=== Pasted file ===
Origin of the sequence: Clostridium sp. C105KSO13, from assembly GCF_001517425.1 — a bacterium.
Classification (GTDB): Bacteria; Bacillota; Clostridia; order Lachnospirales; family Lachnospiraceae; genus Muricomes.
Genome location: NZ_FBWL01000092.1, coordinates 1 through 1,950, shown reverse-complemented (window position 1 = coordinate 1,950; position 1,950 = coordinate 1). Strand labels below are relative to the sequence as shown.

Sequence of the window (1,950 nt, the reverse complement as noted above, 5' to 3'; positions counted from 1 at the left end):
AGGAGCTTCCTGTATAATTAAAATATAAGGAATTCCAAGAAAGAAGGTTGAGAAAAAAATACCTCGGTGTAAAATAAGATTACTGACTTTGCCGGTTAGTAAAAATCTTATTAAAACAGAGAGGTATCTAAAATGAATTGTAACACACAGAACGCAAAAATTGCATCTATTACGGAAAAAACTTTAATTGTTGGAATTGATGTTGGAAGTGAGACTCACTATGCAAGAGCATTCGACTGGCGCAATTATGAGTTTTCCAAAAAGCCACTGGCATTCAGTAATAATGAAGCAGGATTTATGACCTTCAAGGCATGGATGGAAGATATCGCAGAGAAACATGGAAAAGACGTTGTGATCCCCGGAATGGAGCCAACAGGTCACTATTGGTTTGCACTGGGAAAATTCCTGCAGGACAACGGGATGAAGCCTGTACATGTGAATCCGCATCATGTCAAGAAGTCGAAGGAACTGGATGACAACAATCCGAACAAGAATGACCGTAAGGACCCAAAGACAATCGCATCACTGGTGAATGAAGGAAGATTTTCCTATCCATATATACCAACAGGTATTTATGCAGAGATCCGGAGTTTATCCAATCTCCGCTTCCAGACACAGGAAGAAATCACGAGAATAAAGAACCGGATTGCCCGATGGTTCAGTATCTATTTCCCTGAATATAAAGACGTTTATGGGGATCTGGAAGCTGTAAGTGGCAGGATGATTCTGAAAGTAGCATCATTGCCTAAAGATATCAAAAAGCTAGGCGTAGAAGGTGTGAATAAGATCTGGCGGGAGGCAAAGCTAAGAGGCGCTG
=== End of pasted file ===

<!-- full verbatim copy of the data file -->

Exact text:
Origin of the sequence: Clostridium sp. C105KSO13, from assembly GCF_001517425.1 — a bacterium.
Classification (GTDB): Bacteria; Bacillota; Clostridia; order Lachnospirales; family Lachnospiraceae; genus Muricomes.
Genome location: NZ_FBWL01000092.1, coordinates 1 through 1,950, shown reverse-complemented (window position 1 = coordinate 1,950; position 1,950 = coordinate 1). Strand labels below are relative to the sequence as shown.

Sequence of the window (1,950 nt, the reverse complement as noted above, 5' to 3'; positions counted from 1 at the left end):
AGGAGCTTCCTGTATAATTAAAATATAAGGAATTCCAAGAAAGAAGGTTGAGAAAAAAATACCTCGGTGTAAAATAAGATTACTGACTTTGCCGGTTAGTAAAAATCTTATTAAAACAGAGAGGTATCTAAAATGAATTGTAACACACAGAACGCAAAAATTGCATCTATTACGGAAAAAACTTTAATTGTTGGAATTGATGTTGGAAGTGAGACTCACTATGCAAGAGCATTCGACTGGCGCAATTATGAGTTTTCCAAAAAGCCACTGGCATTCAGTAATAATGAAGCAGGATTTATGACCTTCAAGGCATGGATGGAAGATATCGCAGAGAAACATGGAAAAGACGTTGTGATCCCCGGAATGGAGCCAACAGGTCACTATTGGTTTGCACTGGGAAAATTCCTGCAGGACAACGGGATGAAGCCTGTACATGTGAATCCGCATCATGTCAAGAAGTCGAAGGAACTGGATGACAACAATCCGAACAAGAATGACCGTAAGGACCCAAAGACAATCGCATCACTGGTGAATGAAGGAAGATTTTCCTATCCATATATACCAACAGGTATTTATGCAGAGATCCGGAGTTTATCCAATCTCCGCTTCCAGACACAGGAAGAAATCACGAGAATAAAGAACCGGATTGCCCGATGGTTCAGTATCTATTTCCCTGAATATAAAGACGTTTATGGGGATCTGGAAGCTGTAAGTGGCAGGATGATTCTGAAAGTAGCATCATTGCCTAAAGATATCAAAAAGCTAGGCGTAGAAGGTGTGAATAAGATCTGGCGGGAGGCAAAGCTAAGAGGCGCTG